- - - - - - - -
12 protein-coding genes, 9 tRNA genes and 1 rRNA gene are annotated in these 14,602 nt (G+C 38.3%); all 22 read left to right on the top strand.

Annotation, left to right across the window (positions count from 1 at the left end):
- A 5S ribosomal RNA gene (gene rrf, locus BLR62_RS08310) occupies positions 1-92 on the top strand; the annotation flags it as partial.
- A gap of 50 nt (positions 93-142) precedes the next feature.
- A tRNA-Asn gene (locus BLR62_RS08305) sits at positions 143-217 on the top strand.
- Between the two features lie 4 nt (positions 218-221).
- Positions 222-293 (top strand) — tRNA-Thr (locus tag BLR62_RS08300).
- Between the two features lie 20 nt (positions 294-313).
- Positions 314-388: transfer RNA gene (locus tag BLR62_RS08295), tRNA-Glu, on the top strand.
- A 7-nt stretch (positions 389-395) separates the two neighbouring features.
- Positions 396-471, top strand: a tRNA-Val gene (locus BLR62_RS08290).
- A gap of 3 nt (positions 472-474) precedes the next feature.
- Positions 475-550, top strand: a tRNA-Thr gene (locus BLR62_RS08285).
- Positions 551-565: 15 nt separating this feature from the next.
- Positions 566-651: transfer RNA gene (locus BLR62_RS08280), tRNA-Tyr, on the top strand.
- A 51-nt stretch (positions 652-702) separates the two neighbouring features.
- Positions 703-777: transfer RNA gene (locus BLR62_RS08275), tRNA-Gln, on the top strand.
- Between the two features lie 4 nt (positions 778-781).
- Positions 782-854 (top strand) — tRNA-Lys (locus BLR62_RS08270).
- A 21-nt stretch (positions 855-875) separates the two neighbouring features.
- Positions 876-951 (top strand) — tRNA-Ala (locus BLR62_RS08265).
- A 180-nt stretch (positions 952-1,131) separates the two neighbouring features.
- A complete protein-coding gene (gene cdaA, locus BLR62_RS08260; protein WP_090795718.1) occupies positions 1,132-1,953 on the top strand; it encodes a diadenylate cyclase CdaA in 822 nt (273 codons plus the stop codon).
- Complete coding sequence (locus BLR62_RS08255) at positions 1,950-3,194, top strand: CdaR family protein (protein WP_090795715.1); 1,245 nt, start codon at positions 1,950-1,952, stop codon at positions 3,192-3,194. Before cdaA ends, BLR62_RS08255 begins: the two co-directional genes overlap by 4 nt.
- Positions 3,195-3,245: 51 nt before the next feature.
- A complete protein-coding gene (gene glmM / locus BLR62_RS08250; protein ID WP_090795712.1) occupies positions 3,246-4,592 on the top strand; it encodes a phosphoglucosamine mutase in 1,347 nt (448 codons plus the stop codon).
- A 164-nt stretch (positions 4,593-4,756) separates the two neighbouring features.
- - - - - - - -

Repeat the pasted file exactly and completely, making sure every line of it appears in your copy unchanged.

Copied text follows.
12 protein-coding genes, 9 tRNA genes and 1 rRNA gene are annotated in these 14,602 nt (G+C 38.3%); all 22 read left to right on the top strand.

Annotation, left to right across the window (positions count from 1 at the left end):
- A 5S ribosomal RNA gene (gene rrf, locus BLR62_RS08310) occupies positions 1-92 on the top strand; the annotation flags it as partial.
- A gap of 50 nt (positions 93-142) precedes the next feature.
- A tRNA-Asn gene (locus BLR62_RS08305) sits at positions 143-217 on the top strand.
- Between the two features lie 4 nt (positions 218-221).
- Positions 222-293 (top strand) — tRNA-Thr (locus tag BLR62_RS08300).
- Between the two features lie 20 nt (positions 294-313).
- Positions 314-388: transfer RNA gene (locus tag BLR62_RS08295), tRNA-Glu, on the top strand.
- A 7-nt stretch (positions 389-395) separates the two neighbouring features.
- Positions 396-471, top strand: a tRNA-Val gene (locus BLR62_RS08290).
- A gap of 3 nt (positions 472-474) precedes the next feature.
- Positions 475-550, top strand: a tRNA-Thr gene (locus BLR62_RS08285).
- Positions 551-565: 15 nt separating this feature from the next.
- Positions 566-651: transfer RNA gene (locus BLR62_RS08280), tRNA-Tyr, on the top strand.
- A 51-nt stretch (positions 652-702) separates the two neighbouring features.
- Positions 703-777: transfer RNA gene (locus BLR62_RS08275), tRNA-Gln, on the top strand.
- Between the two features lie 4 nt (positions 778-781).
- Positions 782-854 (top strand) — tRNA-Lys (locus BLR62_RS08270).
- A 21-nt stretch (positions 855-875) separates the two neighbouring features.
- Positions 876-951 (top strand) — tRNA-Ala (locus BLR62_RS08265).
- A 180-nt stretch (positions 952-1,131) separates the two neighbouring features.
- A complete protein-coding gene (gene cdaA, locus BLR62_RS08260; protein WP_090795718.1) occupies positions 1,132-1,953 on the top strand; it encodes a diadenylate cyclase CdaA in 822 nt (273 codons plus the stop codon).
- Complete coding sequence (locus BLR62_RS08255) at positions 1,950-3,194, top strand: CdaR family protein (protein WP_090795715.1); 1,245 nt, start codon at positions 1,950-1,952, stop codon at positions 3,192-3,194. Before cdaA ends, BLR62_RS08255 begins: the two co-directional genes overlap by 4 nt.
- Positions 3,195-3,245: 51 nt before the next feature.
- A complete protein-coding gene (gene glmM / locus BLR62_RS08250; protein ID WP_090795712.1) occupies positions 3,246-4,592 on the top strand; it encodes a phosphoglucosamine mutase in 1,347 nt (448 codons plus the stop codon).
- A 164-nt stretch (positions 4,593-4,756) separates the two neighbouring features.